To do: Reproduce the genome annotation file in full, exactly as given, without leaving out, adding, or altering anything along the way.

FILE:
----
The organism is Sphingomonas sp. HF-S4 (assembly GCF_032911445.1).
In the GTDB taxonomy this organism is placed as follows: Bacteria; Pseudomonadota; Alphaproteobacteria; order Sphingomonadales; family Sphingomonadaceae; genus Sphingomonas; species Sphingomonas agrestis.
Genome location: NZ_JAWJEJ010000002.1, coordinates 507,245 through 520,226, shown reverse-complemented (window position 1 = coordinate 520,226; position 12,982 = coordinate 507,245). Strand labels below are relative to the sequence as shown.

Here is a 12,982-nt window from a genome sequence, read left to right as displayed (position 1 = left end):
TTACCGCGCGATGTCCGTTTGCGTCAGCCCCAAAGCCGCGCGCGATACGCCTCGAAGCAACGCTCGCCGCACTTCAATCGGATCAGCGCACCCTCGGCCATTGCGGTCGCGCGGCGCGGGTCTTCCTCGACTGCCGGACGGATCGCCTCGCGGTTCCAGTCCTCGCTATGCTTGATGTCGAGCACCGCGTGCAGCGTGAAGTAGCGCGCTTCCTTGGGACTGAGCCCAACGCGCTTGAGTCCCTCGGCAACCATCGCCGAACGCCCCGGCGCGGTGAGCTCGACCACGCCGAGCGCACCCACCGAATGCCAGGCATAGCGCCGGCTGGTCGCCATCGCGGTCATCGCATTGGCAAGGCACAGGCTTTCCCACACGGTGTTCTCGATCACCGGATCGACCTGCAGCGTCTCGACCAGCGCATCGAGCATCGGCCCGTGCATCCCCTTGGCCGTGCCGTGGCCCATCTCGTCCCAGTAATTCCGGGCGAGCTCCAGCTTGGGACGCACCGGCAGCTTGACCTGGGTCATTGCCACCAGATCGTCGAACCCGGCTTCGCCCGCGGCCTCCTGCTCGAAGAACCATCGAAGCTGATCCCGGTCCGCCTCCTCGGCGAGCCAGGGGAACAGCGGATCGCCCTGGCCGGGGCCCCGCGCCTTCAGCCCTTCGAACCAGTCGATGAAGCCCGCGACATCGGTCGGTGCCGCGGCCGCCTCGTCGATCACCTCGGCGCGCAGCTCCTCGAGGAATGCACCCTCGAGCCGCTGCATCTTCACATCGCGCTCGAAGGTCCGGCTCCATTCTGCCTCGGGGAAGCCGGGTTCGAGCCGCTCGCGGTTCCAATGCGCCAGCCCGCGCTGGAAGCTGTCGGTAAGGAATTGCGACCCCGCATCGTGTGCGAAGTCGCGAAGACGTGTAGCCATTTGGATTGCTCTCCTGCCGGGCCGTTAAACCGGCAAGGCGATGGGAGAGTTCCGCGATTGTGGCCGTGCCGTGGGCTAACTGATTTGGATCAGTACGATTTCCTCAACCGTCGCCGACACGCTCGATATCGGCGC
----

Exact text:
The organism is Sphingomonas sp. HF-S4 (assembly GCF_032911445.1).
In the GTDB taxonomy this organism is placed as follows: Bacteria; Pseudomonadota; Alphaproteobacteria; order Sphingomonadales; family Sphingomonadaceae; genus Sphingomonas; species Sphingomonas agrestis.
Genome location: NZ_JAWJEJ010000002.1, coordinates 507,245 through 520,226, shown reverse-complemented (window position 1 = coordinate 520,226; position 12,982 = coordinate 507,245). Strand labels below are relative to the sequence as shown.

Here is a 12,982-nt window from a genome sequence, read left to right as displayed (position 1 = left end):
TTACCGCGCGATGTCCGTTTGCGTCAGCCCCAAAGCCGCGCGCGATACGCCTCGAAGCAACGCTCGCCGCACTTCAATCGGATCAGCGCACCCTCGGCCATTGCGGTCGCGCGGCGCGGGTCTTCCTCGACTGCCGGACGGATCGCCTCGCGGTTCCAGTCCTCGCTATGCTTGATGTCGAGCACCGCGTGCAGCGTGAAGTAGCGCGCTTCCTTGGGACTGAGCCCAACGCGCTTGAGTCCCTCGGCAACCATCGCCGAACGCCCCGGCGCGGTGAGCTCGACCACGCCGAGCGCACCCACCGAATGCCAGGCATAGCGCCGGCTGGTCGCCATCGCGGTCATCGCATTGGCAAGGCACAGGCTTTCCCACACGGTGTTCTCGATCACCGGATCGACCTGCAGCGTCTCGACCAGCGCATCGAGCATCGGCCCGTGCATCCCCTTGGCCGTGCCGTGGCCCATCTCGTCCCAGTAATTCCGGGCGAGCTCCAGCTTGGGACGCACCGGCAGCTTGACCTGGGTCATTGCCACCAGATCGTCGAACCCGGCTTCGCCCGCGGCCTCCTGCTCGAAGAACCATCGAAGCTGATCCCGGTCCGCCTCCTCGGCGAGCCAGGGGAACAGCGGATCGCCCTGGCCGGGGCCCCGCGCCTTCAGCCCTTCGAACCAGTCGATGAAGCCCGCGACATCGGTCGGTGCCGCGGCCGCCTCGTCGATCACCTCGGCGCGCAGCTCCTCGAGGAATGCACCCTCGAGCCGCTGCATCTTCACATCGCGCTCGAAGGTCCGGCTCCATTCTGCCTCGGGGAAGCCGGGTTCGAGCCGCTCGCGGTTCCAATGCGCCAGCCCGCGCTGGAAGCTGTCGGTAAGGAATTGCGACCCCGCATCGTGTGCGAAGTCGCGAAGACGTGTAGCCATTTGGATTGCTCTCCTGCCGGGCCGTTAAACCGGCAAGGCGATGGGAGAGTTCCGCGATTGTGGCCGTGCCGTGGGCTAACTGATTTGGATCAGTACGATTTCCTCAACCGTCGCCGACACGCTCGATATCGGCGC